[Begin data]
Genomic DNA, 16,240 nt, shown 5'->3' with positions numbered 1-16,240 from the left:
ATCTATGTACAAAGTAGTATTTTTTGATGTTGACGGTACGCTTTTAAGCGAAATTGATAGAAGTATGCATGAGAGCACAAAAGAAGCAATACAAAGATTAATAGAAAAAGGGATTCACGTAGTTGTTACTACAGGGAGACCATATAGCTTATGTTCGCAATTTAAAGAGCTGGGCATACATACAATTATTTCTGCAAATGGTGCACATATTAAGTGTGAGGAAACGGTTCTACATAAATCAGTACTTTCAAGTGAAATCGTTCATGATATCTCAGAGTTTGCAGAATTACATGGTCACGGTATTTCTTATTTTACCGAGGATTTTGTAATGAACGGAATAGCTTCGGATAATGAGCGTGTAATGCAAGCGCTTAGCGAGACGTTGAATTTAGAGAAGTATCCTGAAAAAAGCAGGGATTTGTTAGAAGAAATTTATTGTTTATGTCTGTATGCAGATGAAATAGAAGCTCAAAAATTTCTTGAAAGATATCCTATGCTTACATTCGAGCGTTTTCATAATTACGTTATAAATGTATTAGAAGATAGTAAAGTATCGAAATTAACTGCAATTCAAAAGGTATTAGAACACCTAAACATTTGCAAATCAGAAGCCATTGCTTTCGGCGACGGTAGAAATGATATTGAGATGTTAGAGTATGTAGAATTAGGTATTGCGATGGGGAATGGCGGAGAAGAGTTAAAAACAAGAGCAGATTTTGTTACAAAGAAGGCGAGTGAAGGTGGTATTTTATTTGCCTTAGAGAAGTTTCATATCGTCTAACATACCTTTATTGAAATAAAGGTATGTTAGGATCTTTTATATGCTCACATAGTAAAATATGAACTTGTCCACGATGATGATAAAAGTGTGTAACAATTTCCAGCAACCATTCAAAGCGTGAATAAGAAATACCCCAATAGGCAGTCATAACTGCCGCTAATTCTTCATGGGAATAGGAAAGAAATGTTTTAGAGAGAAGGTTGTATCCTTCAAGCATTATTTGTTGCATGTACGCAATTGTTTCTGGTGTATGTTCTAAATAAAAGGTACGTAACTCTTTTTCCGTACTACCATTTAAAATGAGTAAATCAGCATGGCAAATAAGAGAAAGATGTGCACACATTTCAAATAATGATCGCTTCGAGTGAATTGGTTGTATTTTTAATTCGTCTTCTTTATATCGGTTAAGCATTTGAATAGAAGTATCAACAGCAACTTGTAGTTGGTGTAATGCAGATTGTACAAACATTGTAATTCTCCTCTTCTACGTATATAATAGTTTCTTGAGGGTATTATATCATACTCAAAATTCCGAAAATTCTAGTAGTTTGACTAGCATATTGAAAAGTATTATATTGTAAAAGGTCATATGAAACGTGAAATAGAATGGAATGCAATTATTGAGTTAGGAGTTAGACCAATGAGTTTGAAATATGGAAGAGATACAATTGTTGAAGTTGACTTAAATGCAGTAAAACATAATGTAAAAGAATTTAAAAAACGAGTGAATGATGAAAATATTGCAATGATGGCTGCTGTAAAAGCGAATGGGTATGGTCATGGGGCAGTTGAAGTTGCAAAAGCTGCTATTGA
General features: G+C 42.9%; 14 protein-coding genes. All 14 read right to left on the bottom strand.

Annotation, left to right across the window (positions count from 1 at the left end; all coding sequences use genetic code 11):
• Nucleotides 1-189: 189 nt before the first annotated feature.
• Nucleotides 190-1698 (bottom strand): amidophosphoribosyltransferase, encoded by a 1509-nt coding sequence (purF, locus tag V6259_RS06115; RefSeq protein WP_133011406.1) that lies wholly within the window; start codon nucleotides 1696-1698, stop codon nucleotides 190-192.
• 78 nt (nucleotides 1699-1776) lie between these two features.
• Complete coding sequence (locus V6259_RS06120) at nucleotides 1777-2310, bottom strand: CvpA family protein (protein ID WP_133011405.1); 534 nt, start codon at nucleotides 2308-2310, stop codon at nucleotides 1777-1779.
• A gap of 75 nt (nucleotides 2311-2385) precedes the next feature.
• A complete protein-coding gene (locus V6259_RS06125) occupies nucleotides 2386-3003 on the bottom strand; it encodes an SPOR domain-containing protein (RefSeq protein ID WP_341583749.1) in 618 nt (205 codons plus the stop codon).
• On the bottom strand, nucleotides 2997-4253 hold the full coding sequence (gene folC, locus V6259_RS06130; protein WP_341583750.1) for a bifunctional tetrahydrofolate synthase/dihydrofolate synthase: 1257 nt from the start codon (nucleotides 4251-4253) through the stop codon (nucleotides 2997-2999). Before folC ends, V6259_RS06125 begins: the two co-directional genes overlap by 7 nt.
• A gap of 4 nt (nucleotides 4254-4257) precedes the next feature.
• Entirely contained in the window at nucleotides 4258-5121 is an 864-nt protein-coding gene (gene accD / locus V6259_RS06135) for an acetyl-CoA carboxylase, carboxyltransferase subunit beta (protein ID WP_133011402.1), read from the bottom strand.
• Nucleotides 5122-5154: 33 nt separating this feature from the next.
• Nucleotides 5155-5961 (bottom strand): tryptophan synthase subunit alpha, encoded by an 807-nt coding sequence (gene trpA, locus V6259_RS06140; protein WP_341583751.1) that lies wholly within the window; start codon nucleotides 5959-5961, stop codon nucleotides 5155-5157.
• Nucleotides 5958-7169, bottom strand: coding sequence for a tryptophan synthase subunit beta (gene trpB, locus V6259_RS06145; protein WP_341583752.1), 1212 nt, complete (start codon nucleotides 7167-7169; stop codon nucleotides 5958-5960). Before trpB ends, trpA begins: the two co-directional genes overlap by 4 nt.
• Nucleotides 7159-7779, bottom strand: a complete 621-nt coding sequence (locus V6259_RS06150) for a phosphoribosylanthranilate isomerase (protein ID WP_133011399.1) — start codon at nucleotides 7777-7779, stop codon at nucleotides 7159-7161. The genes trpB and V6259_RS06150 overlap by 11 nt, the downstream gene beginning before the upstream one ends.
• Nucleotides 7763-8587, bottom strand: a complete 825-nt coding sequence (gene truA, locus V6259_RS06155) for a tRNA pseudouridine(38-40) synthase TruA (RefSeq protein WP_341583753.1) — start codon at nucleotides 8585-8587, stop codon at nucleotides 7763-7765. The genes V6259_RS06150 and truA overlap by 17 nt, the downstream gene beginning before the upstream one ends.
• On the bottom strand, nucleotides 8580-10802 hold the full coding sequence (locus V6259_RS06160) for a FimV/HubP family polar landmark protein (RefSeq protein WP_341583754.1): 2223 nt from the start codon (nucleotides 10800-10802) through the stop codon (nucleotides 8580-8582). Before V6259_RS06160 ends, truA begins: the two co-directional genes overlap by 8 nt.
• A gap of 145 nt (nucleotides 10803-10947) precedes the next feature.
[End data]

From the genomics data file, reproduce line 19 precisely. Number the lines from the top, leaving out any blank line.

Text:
• On the bottom strand, nucleotides 8580-10802 hold the full coding sequence (locus V6259_RS06160) for a FimV/HubP family polar landmark protein (RefSeq protein WP_341583754.1): 2223 nt from the start codon (nucleotides 10800-10802) through the stop codon (nucleotides 8580-8582). Before V6259_RS06160 ends, truA begins: the two co-directional genes overlap by 8 nt.